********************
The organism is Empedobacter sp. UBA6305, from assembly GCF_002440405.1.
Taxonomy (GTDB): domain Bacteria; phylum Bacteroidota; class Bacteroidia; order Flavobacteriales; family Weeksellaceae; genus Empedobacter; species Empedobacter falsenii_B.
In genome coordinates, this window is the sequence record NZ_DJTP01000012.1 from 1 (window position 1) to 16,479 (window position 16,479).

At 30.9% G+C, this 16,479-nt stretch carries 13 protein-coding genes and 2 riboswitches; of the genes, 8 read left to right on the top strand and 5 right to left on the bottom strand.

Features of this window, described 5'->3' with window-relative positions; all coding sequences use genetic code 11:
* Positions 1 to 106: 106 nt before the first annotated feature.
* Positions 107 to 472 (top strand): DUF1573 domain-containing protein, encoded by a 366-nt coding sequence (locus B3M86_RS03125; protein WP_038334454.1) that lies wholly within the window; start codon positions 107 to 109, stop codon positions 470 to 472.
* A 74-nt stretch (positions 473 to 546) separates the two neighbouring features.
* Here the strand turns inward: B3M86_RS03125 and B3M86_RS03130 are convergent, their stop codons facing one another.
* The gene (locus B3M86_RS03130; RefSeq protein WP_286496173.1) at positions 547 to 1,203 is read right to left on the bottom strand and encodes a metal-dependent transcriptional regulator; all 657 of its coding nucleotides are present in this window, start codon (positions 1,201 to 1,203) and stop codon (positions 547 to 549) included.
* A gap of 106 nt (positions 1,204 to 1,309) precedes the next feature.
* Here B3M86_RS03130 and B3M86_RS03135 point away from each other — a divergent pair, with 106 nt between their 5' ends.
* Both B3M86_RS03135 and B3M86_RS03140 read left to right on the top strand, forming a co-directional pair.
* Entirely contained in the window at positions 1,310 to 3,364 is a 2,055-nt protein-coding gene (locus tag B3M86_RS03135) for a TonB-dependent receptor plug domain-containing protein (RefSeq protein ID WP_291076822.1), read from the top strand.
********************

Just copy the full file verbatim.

The organism is Empedobacter sp. UBA6305, from assembly GCF_002440405.1.
Taxonomy (GTDB): domain Bacteria; phylum Bacteroidota; class Bacteroidia; order Flavobacteriales; family Weeksellaceae; genus Empedobacter; species Empedobacter falsenii_B.
In genome coordinates, this window is the sequence record NZ_DJTP01000012.1 from 1 (window position 1) to 16,479 (window position 16,479).

At 30.9% G+C, this 16,479-nt stretch carries 13 protein-coding genes and 2 riboswitches; of the genes, 8 read left to right on the top strand and 5 right to left on the bottom strand.

Features of this window, described 5'->3' with window-relative positions; all coding sequences use genetic code 11:
* Positions 1 to 106: 106 nt before the first annotated feature.
* Positions 107 to 472 (top strand): DUF1573 domain-containing protein, encoded by a 366-nt coding sequence (locus B3M86_RS03125; protein WP_038334454.1) that lies wholly within the window; start codon positions 107 to 109, stop codon positions 470 to 472.
* A 74-nt stretch (positions 473 to 546) separates the two neighbouring features.
* Here the strand turns inward: B3M86_RS03125 and B3M86_RS03130 are convergent, their stop codons facing one another.
* The gene (locus B3M86_RS03130; RefSeq protein WP_286496173.1) at positions 547 to 1,203 is read right to left on the bottom strand and encodes a metal-dependent transcriptional regulator; all 657 of its coding nucleotides are present in this window, start codon (positions 1,201 to 1,203) and stop codon (positions 547 to 549) included.
* A gap of 106 nt (positions 1,204 to 1,309) precedes the next feature.
* Here B3M86_RS03130 and B3M86_RS03135 point away from each other — a divergent pair, with 106 nt between their 5' ends.
* Both B3M86_RS03135 and B3M86_RS03140 read left to right on the top strand, forming a co-directional pair.
* Entirely contained in the window at positions 1,310 to 3,364 is a 2,055-nt protein-coding gene (locus tag B3M86_RS03135) for a TonB-dependent receptor plug domain-containing protein (RefSeq protein ID WP_291076822.1), read from the top strand.